Keith: Take some time and make a list of everything you want in the shop. Then play the paperdoll game, (unless you do Autocad type work), with scale drawings of the floorplan and all your tools and the like, and then figure out a workable layout that will do what you want. Don't forget to give yourself some blank floor space too. Once you have a plan, go lay it out on the dirt full scale and I mean everything....walls, tools benches ect. Massage the plan til it works for you, then start looking at buildings. It's easier to cut down items on the plan, rather than adding once you start building.
As to building types...well, I'm going with standard steel I-beam construction since we are planning to have an overhead monorail in the hangar and we need the height for one of our aircraft anyway. Pole barn type construction is fine for shop buildings, but when youi start to get to door openings much over 16' wide, structural requirements and material costs for the framing and supports climb rapidly. High wind or snow load areas compound the design nees too. I would suggest not going with the super deep corrugation Quonset style buildings if at all possitble. They pose some unique foundation requirements unless you go with the very costly attach rails.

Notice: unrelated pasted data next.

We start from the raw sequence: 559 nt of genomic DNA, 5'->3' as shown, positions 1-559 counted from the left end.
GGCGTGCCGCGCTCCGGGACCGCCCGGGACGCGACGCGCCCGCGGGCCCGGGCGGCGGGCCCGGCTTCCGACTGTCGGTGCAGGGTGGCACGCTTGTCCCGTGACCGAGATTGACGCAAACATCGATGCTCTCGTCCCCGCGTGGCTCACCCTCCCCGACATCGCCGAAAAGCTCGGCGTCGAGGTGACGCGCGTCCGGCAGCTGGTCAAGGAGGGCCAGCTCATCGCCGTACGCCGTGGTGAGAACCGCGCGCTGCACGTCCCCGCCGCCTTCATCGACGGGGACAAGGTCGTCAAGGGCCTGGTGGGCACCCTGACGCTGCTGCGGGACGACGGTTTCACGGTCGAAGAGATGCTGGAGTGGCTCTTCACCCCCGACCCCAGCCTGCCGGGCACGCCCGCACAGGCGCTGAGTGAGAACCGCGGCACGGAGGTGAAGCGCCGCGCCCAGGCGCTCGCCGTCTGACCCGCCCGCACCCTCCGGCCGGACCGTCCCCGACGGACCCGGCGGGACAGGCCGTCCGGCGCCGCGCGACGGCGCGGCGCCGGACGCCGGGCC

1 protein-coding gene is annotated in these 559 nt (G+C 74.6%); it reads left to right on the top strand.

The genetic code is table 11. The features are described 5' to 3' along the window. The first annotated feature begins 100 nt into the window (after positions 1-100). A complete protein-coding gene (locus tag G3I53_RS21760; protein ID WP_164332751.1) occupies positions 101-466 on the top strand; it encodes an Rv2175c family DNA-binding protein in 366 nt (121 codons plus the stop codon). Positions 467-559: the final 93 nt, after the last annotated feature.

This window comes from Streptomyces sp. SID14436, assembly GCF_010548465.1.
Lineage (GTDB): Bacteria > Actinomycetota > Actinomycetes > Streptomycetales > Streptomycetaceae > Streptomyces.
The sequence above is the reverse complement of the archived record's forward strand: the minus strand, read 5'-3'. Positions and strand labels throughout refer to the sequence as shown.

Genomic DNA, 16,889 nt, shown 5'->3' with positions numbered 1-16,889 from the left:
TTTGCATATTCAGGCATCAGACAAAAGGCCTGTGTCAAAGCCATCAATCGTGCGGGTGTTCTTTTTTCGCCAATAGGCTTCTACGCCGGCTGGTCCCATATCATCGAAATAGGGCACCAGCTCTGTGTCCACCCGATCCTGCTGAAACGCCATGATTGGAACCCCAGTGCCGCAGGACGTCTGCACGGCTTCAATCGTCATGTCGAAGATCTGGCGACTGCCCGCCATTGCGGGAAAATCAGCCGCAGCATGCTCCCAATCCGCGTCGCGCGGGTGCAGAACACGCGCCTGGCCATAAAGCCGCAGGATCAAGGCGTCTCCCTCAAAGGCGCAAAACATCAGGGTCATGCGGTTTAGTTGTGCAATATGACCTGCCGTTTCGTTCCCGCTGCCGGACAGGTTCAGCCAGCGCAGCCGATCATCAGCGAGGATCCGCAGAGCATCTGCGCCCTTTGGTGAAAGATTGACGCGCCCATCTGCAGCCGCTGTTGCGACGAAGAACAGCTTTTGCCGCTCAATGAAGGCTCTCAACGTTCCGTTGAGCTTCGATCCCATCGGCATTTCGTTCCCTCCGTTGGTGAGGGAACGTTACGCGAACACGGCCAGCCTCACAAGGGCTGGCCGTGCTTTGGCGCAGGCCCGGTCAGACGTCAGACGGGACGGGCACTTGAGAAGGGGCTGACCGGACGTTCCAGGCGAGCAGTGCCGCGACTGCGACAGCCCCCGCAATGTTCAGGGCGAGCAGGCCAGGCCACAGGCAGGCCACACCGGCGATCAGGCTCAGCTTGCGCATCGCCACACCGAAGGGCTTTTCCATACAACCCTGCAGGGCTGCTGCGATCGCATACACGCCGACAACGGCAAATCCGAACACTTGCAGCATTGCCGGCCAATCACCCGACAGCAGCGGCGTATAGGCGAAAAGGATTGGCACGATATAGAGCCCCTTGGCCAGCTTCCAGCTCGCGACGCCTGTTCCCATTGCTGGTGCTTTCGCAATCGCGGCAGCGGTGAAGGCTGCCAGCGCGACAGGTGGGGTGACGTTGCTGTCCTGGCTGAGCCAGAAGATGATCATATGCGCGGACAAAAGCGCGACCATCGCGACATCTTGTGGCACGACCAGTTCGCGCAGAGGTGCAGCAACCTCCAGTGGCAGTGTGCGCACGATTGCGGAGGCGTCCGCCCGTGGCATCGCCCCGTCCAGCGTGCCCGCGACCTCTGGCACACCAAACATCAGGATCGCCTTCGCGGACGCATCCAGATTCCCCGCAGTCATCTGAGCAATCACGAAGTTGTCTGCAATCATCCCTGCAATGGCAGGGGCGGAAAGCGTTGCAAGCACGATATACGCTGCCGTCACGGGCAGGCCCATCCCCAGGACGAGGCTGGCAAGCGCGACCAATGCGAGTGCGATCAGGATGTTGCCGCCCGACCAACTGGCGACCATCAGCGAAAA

If you are somewhere that has required codes, you will probably have to have stamped drawings, and required inspections, so run all of that down before you settle on a building type. A wrong selection or missed requirement could cost you big dollars here.
Current material costs are all over the place, and shipping costs have to be factored in when you order a building from somewhere outside your local area. I can get a 40'x60'x16' stock buiding local for somewhere between 15 and 19K$. Concrete flat work is about 4$ a square foot.
Look around your local area and see what types of buildings are up and how they've held up to local conditions. Above all. find what will do the job for you, do it efficiently and won't kill your budget. Also, don't forget to factor in your costs for lights, air systems, water and any other systems needs that you can think of.